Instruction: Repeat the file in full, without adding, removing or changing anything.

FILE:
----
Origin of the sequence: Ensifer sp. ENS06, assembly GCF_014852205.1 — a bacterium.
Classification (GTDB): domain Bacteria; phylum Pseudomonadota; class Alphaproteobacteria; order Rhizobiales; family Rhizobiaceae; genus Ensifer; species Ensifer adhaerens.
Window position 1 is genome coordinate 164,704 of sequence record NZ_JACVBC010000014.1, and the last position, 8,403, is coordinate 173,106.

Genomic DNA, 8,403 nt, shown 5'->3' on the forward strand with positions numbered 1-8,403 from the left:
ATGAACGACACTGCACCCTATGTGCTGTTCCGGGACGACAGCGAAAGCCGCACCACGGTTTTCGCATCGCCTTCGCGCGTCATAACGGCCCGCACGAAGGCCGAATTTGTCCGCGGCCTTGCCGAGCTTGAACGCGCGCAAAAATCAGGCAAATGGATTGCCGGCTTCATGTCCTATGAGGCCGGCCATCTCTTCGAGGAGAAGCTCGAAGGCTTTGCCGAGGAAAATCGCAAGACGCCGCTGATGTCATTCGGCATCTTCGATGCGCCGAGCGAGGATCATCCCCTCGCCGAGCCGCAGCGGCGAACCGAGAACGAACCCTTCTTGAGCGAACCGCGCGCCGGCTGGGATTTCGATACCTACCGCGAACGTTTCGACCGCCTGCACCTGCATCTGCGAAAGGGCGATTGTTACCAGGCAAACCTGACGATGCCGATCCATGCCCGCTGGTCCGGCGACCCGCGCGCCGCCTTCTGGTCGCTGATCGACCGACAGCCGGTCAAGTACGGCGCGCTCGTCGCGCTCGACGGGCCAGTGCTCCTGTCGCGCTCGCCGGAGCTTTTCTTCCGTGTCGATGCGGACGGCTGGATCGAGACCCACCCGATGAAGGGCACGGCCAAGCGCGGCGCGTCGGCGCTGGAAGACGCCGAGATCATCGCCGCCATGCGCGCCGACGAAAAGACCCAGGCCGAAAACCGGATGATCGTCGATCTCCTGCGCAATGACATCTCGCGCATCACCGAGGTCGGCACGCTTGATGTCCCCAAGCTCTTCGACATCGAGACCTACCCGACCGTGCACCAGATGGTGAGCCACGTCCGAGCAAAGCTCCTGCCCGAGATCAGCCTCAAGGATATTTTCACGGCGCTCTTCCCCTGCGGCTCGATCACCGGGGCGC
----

Origin of the sequence: Ensifer sp. ENS06, assembly GCF_014852205.1 — a bacterium.
Classification (GTDB): domain Bacteria; phylum Pseudomonadota; class Alphaproteobacteria; order Rhizobiales; family Rhizobiaceae; genus Ensifer; species Ensifer adhaerens.
Window position 1 is genome coordinate 164,704 of sequence record NZ_JACVBC010000014.1, and the last position, 8,403, is coordinate 173,106.

Genomic DNA, 8,403 nt, shown 5'->3' on the forward strand with positions numbered 1-8,403 from the left:
ATGAACGACACTGCACCCTATGTGCTGTTCCGGGACGACAGCGAAAGCCGCACCACGGTTTTCGCATCGCCTTCGCGCGTCATAACGGCCCGCACGAAGGCCGAATTTGTCCGCGGCCTTGCCGAGCTTGAACGCGCGCAAAAATCAGGCAAATGGATTGCCGGCTTCATGTCCTATGAGGCCGGCCATCTCTTCGAGGAGAAGCTCGAAGGCTTTGCCGAGGAAAATCGCAAGACGCCGCTGATGTCATTCGGCATCTTCGATGCGCCGAGCGAGGATCATCCCCTCGCCGAGCCGCAGCGGCGAACCGAGAACGAACCCTTCTTGAGCGAACCGCGCGCCGGCTGGGATTTCGATACCTACCGCGAACGTTTCGACCGCCTGCACCTGCATCTGCGAAAGGGCGATTGTTACCAGGCAAACCTGACGATGCCGATCCATGCCCGCTGGTCCGGCGACCCGCGCGCCGCCTTCTGGTCGCTGATCGACCGACAGCCGGTCAAGTACGGCGCGCTCGTCGCGCTCGACGGGCCAGTGCTCCTGTCGCGCTCGCCGGAGCTTTTCTTCCGTGTCGATGCGGACGGCTGGATCGAGACCCACCCGATGAAGGGCACGGCCAAGCGCGGCGCGTCGGCGCTGGAAGACGCCGAGATCATCGCCGCCATGCGCGCCGACGAAAAGACCCAGGCCGAAAACCGGATGATCGTCGATCTCCTGCGCAATGACATCTCGCGCATCACCGAGGTCGGCACGCTTGATGTCCCCAAGCTCTTCGACATCGAGACCTACCCGACCGTGCACCAGATGGTGAGCCACGTCCGAGCAAAGCTCCTGCCCGAGATCAGCCTCAAGGATATTTTCACGGCGCTCTTCCCCTGCGGCTCGATCACCGGGGCGC